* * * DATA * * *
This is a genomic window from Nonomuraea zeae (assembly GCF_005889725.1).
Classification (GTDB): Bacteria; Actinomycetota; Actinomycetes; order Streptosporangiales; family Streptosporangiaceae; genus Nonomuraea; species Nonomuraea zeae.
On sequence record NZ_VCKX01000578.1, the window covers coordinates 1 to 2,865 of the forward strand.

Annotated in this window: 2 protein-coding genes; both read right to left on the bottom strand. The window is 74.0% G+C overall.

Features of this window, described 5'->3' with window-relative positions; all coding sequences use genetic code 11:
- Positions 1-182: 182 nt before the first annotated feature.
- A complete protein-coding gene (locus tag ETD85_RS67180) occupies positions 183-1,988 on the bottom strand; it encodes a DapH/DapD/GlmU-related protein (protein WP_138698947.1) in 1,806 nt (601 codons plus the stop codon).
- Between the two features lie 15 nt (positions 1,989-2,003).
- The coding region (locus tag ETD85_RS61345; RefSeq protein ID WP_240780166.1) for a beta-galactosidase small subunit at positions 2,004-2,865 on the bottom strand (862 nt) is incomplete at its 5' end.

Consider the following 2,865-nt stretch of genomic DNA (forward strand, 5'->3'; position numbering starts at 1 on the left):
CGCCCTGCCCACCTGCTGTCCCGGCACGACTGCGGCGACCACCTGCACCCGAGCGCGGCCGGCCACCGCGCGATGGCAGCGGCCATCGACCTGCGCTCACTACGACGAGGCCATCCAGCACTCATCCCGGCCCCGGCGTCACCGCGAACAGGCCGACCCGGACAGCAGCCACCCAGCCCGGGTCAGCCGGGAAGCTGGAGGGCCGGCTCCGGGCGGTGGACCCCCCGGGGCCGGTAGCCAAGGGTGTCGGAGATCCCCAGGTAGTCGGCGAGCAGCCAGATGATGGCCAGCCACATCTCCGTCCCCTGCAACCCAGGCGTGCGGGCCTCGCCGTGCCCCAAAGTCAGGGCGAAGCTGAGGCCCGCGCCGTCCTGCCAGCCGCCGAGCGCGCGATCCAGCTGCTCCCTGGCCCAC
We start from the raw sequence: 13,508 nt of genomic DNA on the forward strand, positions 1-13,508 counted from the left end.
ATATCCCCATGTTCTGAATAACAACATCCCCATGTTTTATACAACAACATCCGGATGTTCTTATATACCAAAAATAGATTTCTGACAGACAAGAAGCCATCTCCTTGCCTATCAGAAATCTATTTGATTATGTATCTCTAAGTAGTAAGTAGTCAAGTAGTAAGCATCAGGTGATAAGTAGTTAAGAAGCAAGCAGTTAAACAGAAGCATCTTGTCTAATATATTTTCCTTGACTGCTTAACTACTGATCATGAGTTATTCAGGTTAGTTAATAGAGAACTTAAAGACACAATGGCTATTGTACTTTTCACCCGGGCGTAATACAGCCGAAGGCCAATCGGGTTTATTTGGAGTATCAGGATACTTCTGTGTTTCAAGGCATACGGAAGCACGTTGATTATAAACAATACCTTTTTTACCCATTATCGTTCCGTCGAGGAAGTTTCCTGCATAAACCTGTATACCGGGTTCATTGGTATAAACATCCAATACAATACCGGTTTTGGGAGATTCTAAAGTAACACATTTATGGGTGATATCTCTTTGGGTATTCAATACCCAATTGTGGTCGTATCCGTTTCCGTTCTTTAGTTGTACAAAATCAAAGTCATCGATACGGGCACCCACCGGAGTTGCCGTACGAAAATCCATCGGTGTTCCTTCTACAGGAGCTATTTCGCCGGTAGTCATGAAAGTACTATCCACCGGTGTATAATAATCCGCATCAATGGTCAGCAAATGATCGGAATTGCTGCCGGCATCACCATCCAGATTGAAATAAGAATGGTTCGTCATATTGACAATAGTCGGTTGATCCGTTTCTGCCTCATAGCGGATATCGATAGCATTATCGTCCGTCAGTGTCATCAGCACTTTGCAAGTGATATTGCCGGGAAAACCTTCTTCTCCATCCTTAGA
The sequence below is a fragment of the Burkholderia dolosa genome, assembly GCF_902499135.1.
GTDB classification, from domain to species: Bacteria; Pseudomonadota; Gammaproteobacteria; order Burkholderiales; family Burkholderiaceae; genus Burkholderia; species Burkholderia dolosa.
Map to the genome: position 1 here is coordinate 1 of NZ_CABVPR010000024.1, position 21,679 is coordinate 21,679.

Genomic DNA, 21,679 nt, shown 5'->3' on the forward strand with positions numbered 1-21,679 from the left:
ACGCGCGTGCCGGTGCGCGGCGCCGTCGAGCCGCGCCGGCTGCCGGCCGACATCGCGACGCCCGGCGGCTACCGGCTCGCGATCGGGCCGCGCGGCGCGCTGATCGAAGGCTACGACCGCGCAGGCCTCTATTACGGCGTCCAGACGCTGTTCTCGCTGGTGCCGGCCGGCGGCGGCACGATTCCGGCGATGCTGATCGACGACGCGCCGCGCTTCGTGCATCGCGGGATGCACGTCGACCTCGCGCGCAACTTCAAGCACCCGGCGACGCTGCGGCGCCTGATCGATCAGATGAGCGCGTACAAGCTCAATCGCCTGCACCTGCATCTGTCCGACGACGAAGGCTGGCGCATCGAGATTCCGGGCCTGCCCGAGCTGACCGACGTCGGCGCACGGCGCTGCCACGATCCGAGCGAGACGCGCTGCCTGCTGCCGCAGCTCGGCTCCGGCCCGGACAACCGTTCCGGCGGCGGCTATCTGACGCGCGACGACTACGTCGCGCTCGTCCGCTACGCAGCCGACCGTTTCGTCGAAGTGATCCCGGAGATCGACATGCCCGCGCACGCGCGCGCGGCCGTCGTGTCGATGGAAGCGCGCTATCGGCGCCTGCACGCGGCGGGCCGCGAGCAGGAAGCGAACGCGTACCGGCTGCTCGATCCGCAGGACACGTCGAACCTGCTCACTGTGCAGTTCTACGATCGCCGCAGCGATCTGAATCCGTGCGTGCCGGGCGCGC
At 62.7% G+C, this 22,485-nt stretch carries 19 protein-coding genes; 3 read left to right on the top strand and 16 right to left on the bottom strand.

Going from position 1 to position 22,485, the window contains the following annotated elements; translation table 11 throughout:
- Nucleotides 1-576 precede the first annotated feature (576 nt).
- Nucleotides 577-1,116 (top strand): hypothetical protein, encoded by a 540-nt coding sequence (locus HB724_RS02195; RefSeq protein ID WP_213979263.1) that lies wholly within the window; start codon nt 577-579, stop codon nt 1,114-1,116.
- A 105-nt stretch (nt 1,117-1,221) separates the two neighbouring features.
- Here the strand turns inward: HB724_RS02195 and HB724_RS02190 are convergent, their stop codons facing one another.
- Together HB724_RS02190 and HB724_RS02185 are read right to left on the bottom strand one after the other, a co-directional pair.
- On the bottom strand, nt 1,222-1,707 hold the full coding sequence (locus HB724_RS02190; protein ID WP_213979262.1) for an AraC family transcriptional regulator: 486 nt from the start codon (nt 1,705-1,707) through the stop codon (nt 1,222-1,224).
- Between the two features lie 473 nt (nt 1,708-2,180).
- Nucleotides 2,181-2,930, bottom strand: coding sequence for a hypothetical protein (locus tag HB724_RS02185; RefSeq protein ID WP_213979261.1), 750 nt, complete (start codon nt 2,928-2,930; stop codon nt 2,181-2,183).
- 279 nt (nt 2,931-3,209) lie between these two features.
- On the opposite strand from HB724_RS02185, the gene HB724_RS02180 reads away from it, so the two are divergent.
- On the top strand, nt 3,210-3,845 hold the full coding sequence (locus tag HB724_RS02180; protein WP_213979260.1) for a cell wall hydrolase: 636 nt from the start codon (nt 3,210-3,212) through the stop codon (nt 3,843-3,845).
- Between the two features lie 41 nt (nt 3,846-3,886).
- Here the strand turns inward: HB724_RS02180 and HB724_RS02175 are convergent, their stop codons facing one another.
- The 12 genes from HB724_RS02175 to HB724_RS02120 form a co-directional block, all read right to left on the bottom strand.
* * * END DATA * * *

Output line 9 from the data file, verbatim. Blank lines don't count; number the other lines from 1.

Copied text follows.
- The coding region (locus tag ETD85_RS61345; RefSeq protein ID WP_240780166.1) for a beta-galactosidase small subunit at positions 2,004-2,865 on the bottom strand (862 nt) is incomplete at its 5' end.